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Hello there! I'm Dr. Vinifera, or "Vinny" for short. Ask me your toughest wine questions, from the technical aspects of winemaking to the fine points of etiquette. I hope you find my answers educational and even amusing. Looking for a particular answer? Check my archive and my FAQs. You can also follow me on Twitter: @AskDrVinny.
Dear Dr. Vinny,
In response to using a coffee filter to separate sediment from wines, I was astonished and appalled when I saw an entire $1,000 bottle of Masseto poured through a coffee filter at a New York restaurant. I think it’s OK to pour the last ounce through a coffee filter, but filtering the entire wine makes it thinner and changes a very full mouthfeel to a much lighter and inauthentic mouthfeel. What do you think?
—Theodore M., New York
I’m not “astonished and appalled” as much as confused. Was this a wine you ordered or did you just witness it at another table? Was there a conversation about how to handle the wine beforehand? (I’m also amazed at how many questions come in about coffee filters.)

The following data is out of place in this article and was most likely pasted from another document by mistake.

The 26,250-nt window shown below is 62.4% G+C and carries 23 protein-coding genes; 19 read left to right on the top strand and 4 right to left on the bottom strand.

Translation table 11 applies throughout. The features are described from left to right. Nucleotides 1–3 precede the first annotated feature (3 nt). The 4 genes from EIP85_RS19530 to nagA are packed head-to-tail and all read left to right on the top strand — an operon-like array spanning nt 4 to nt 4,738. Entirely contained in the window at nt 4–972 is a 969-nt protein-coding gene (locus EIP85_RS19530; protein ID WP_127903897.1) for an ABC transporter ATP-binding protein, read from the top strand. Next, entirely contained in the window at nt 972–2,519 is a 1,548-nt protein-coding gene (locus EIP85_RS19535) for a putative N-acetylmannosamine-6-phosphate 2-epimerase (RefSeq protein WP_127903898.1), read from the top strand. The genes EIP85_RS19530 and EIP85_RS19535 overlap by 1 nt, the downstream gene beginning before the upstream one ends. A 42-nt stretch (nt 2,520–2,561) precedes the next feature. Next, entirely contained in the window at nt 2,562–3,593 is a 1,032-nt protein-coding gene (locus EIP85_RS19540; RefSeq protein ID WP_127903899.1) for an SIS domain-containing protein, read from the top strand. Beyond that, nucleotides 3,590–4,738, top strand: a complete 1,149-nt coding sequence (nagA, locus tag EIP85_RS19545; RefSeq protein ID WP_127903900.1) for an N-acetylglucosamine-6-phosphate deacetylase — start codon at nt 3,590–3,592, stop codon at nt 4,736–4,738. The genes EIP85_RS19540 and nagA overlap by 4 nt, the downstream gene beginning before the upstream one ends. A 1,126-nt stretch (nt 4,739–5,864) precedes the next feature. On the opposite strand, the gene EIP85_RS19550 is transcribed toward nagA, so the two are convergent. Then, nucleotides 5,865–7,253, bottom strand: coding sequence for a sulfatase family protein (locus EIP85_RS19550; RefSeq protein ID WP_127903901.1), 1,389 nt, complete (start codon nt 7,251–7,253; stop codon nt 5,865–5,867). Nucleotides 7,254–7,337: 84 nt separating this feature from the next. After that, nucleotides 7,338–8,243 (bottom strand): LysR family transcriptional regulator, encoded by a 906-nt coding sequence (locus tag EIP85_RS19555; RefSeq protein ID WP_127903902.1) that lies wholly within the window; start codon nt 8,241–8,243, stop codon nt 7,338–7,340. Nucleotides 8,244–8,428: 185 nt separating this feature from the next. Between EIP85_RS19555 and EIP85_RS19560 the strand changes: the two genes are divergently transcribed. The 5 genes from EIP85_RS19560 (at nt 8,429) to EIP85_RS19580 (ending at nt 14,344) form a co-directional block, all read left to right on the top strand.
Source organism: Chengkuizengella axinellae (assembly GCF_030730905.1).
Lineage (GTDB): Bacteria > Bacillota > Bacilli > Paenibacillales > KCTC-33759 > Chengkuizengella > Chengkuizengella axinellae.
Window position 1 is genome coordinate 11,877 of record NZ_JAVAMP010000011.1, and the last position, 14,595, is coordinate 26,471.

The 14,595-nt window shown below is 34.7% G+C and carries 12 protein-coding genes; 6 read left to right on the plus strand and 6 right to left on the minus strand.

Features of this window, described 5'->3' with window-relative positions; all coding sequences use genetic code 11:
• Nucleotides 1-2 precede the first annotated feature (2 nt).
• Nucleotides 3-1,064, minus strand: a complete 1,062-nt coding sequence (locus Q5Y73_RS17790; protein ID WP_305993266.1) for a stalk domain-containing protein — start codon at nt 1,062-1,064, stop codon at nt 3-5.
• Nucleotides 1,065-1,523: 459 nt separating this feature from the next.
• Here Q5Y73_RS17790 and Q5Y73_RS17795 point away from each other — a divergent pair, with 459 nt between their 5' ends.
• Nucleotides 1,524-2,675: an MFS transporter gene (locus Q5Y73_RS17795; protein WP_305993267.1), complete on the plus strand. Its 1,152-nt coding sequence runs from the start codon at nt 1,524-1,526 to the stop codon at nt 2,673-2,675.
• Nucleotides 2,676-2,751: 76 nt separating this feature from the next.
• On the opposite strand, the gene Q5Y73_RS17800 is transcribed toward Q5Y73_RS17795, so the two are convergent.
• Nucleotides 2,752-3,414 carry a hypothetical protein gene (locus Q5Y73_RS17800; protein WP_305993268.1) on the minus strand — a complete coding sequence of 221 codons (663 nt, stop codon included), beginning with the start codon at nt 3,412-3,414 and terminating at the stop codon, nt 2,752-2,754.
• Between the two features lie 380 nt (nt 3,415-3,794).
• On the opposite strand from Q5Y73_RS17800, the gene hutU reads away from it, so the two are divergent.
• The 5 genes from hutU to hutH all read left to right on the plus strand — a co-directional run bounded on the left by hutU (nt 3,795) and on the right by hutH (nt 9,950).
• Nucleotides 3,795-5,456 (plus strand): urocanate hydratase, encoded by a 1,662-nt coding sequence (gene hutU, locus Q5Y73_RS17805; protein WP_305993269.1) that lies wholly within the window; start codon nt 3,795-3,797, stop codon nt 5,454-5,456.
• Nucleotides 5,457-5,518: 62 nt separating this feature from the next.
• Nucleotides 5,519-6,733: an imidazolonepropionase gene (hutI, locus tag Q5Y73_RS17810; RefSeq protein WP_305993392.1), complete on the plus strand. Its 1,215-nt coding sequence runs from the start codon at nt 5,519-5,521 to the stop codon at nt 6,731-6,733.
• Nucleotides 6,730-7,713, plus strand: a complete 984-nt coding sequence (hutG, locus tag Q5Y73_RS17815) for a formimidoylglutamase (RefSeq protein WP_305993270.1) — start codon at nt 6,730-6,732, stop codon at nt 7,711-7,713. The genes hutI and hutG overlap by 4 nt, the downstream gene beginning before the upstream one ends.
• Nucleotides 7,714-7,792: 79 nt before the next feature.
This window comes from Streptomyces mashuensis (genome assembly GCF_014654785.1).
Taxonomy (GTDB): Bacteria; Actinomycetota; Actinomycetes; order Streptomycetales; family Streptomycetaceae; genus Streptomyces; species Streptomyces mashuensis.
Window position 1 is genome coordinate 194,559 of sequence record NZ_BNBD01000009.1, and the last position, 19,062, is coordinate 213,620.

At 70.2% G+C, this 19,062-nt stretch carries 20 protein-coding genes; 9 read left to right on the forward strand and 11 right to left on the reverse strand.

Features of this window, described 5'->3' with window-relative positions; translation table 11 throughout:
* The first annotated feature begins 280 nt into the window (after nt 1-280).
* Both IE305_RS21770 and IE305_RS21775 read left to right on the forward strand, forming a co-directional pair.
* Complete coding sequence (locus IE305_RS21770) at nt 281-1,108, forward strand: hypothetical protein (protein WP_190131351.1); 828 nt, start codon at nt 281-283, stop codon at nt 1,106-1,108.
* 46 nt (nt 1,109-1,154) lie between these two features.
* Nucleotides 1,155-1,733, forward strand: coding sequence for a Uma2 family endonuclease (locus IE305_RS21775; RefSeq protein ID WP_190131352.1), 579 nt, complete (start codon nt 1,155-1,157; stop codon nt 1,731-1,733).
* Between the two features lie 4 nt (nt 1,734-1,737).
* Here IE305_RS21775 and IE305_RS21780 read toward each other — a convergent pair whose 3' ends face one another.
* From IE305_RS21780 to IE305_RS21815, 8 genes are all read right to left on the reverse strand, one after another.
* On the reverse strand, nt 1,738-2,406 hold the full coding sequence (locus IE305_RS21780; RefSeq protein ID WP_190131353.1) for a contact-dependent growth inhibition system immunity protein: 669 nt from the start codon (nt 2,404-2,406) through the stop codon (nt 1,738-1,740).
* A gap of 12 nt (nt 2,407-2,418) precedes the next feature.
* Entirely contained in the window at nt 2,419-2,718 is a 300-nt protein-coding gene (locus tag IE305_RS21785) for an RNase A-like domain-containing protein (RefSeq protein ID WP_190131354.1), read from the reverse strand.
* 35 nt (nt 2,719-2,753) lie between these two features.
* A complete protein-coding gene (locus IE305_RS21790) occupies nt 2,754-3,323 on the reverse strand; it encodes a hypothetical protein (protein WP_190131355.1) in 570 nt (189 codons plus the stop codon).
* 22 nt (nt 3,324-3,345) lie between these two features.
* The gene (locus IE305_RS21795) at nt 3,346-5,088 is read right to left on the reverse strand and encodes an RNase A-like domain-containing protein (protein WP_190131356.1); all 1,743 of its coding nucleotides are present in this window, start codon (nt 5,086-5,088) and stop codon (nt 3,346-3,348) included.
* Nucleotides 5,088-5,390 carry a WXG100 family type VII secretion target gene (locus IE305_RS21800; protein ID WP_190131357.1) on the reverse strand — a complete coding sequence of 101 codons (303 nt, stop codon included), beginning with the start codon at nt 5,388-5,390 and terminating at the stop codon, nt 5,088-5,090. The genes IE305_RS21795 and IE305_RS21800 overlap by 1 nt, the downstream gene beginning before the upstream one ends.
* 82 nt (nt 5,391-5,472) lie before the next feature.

In any case, I don’t agree that putting a wine through a coffee filter will necessarily change its mouthfeel. A coffee filter isn’t fine enough to turn a wine that was made in an unfiltered style into a filtered one. Sure, it might be able to capture the larger particles of sediment that develop as a wine ages, or it might help if a cork crumbles and gets into a bottle of wine, which can happen to the best of us. If that happened, it would be good wine service to offer to remove the cork particles by pouring the wine through a coffee filter.
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